The waiting game is on

Robert Abela has kept everyone on tenterhooks with the election date and that includes his own ministers, his party administration and his closest associates

Prime Minister Robert Abela
Prime Minister Robert Abela

Once again, everyone is waiting for the great announcement – the date for the next general election. It is said that today Labour leader and Prime Minister Robert Abela could yet give an indication that he will hold an election and it will be the 26th March, a week before the Papal visit. It would have gone against all predictions and it will mean a very short political campaign.

He did say in his interview on Xtra that he wants a big majority. By a big majority, he means one vote more than the Joseph Muscat landslide victory of 2017. It does not really matter that there will be more voters in 2022 and that 16-year-olds will be voting for the first time. The most important message to be had here is that in people’s minds, Abela would have beaten Muscat by one vote.

Robert Abela has kept everyone on tenterhooks with the election date and that includes his own ministers, his party administration and his closest associates. 

The thing about Abela is that most of the people who have started to work for him and even those who work closely with him, are still learning about his personality and routines and habits.

Indeed, every character is full of surprises and unknowns. And deciphering Abela is no simple or easy task. To start with, he feels uncomfortable with protocol, and takes advantage of his photographic memory to remember details and chapters from one’s life. He tries to avoid confrontation, but if he does confront, then he becomes sharp and brutal. The law courts and politics have refined these virtues.

I once thought that it was Joseph Muscat who played chess in his mind. But Abela plays chess too, yet he is always moving his knight and queen back and forth, until he is more than sure about his final decision.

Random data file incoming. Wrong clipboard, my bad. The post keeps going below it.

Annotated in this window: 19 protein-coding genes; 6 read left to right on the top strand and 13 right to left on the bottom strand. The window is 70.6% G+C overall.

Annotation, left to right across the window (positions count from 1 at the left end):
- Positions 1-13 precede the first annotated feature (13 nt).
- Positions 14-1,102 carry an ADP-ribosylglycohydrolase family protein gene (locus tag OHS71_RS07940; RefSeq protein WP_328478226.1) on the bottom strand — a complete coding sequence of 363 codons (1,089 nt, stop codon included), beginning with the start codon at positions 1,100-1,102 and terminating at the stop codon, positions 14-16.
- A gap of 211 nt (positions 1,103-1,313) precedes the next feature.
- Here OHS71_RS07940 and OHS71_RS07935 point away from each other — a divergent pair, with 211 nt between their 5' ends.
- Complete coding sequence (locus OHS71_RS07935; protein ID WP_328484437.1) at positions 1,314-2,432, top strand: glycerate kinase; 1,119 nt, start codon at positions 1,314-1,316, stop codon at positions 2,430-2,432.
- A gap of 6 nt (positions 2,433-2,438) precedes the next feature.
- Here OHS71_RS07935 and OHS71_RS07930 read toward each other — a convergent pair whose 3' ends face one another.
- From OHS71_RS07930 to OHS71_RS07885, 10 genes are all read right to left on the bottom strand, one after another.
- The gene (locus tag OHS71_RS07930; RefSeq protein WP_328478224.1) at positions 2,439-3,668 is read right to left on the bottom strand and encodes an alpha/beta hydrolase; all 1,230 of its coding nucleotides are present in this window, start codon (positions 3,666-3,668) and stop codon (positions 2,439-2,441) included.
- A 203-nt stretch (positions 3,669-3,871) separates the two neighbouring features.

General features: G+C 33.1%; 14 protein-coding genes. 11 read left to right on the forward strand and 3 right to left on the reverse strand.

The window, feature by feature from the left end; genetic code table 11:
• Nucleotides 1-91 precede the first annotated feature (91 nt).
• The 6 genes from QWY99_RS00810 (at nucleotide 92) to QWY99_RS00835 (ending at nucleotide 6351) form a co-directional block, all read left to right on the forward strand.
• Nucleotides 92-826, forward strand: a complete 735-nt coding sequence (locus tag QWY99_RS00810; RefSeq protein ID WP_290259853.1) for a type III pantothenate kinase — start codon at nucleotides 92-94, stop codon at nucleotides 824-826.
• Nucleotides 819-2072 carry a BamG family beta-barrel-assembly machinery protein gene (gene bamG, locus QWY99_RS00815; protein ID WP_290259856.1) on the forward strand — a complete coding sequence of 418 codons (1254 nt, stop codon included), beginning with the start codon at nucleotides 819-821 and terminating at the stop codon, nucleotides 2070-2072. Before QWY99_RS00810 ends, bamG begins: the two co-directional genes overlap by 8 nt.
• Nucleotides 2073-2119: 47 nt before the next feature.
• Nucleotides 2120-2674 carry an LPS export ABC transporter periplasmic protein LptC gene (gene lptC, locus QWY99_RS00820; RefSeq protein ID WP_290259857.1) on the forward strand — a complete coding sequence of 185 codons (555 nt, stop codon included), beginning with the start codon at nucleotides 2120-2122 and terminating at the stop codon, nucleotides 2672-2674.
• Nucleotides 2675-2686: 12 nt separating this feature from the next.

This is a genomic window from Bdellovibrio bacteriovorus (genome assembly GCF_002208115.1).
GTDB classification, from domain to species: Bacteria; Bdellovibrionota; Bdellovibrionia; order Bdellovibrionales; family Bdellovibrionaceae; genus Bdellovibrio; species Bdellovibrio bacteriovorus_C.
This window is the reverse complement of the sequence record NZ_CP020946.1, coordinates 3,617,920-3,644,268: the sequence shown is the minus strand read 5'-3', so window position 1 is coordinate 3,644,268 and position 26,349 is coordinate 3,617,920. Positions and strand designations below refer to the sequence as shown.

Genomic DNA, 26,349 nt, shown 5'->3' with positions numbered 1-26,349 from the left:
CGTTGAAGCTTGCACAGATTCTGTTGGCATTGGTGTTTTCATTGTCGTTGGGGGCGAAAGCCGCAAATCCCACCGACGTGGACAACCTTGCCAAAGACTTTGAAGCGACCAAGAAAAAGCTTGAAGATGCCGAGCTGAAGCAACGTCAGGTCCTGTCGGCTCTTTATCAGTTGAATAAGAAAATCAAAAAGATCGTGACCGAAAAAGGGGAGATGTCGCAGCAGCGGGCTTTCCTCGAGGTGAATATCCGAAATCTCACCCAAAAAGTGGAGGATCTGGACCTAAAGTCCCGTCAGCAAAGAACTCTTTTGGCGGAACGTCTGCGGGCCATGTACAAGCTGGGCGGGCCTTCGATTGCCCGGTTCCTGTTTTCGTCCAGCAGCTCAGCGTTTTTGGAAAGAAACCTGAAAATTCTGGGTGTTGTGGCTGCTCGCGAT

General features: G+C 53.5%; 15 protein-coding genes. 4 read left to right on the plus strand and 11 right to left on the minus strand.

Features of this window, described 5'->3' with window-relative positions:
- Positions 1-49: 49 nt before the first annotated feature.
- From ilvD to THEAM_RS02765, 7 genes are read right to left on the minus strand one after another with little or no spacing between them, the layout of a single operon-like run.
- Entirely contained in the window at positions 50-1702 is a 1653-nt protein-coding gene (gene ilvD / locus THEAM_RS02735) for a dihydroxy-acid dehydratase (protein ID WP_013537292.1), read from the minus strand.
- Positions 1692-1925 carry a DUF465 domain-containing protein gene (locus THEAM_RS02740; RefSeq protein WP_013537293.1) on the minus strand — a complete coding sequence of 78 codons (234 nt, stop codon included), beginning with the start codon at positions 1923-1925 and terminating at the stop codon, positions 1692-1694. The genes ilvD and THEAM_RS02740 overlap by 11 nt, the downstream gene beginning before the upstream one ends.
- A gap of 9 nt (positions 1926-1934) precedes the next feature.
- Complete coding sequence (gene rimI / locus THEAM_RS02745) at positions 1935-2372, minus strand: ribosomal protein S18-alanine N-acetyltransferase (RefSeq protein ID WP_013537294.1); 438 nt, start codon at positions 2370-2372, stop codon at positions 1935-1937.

Not a great socialite, in the sense that he loves his own time with boating, cycling and the gym, Abela in short keeps both his admirers and detractors pondering and wondering.

And he has the ability not to show what he is thinking while keeping everyone guessing. And in war, unpredictability will always be an asset. But in politics it is also a risk.

In his leadership bid, Robert Abela surprised all his adversaries to come out of nowhere to snatch the crown. Two potential candidates, Miriam Dalli and Ian Borg, chose not to contest to leave him  to run against Chris Fearne, who was simply too over-confident for his own good in that race.

And in two years in office, Abela has had to face the music and decapitate errant ministers in a bid to uphold his moral authority. COVID-19 may have also have helped him assert his authority and quell those who were more than ready to pounce on him. 

On policy and political direction, Abela has continued to implement Labour’s manifesto, but it is unclear what lies beyond if he is to be re-elected.

On matters pertaining to the rule of law, he has played ball and showed willingness to accede to many of the requests put on the State. Yet he is probably realising that he needs to strike a balance between the need to regulate without coming across as too restrictive.

And although always willing to give a comment to the press, he is not one who sits eagerly for interviews. 

Abela entered politics leaving behind a very successful legal profession that spanned the private and public sector. Yet that profession has also served the Opposition, who have attempted and are attempting to perforate his seemingly virginal past.

The problem with attacking Abela, is that his rivals cannot understand that they cannot treat him in the same way they treated former politicians and political leaders.

Today Abela will address his soldiers at a party event on the achievements of the last eight years. He will tell them that there is no alternative to Labour and that Labour will guarantee the highest quality of life in Malta and the best for its people.

With controlled inflation, limited changes to taxation, a stable economy, no major economic crisis, and eight years of economic growth, Abela’s opponents have a steep mountain to climb. 

Most of the PN leaders admit that their time may have not yet come. And Abela may still surprise many with his political manifesto.

But it will be not an easy election. Much of Labour’s shine is gone and the shadow of corruption and murder are not simply lingering thoughts. They are realities embedded in Malta’s modern history and in the popular psyche.

But even that has worked in Abela’s favour, for political fatigue has worked against the Opposition, not him. 

A reduced majority in the next election could invigorate the Opposition, and a global downturn in economic growth and a hike in energy prices together with the great challenges in the environmental and social fields, will make Robert Abela’s life a very trying, and at times grim prospect.

Time will tell. Politics is no straight line as we have learnt. All we can do is to wait!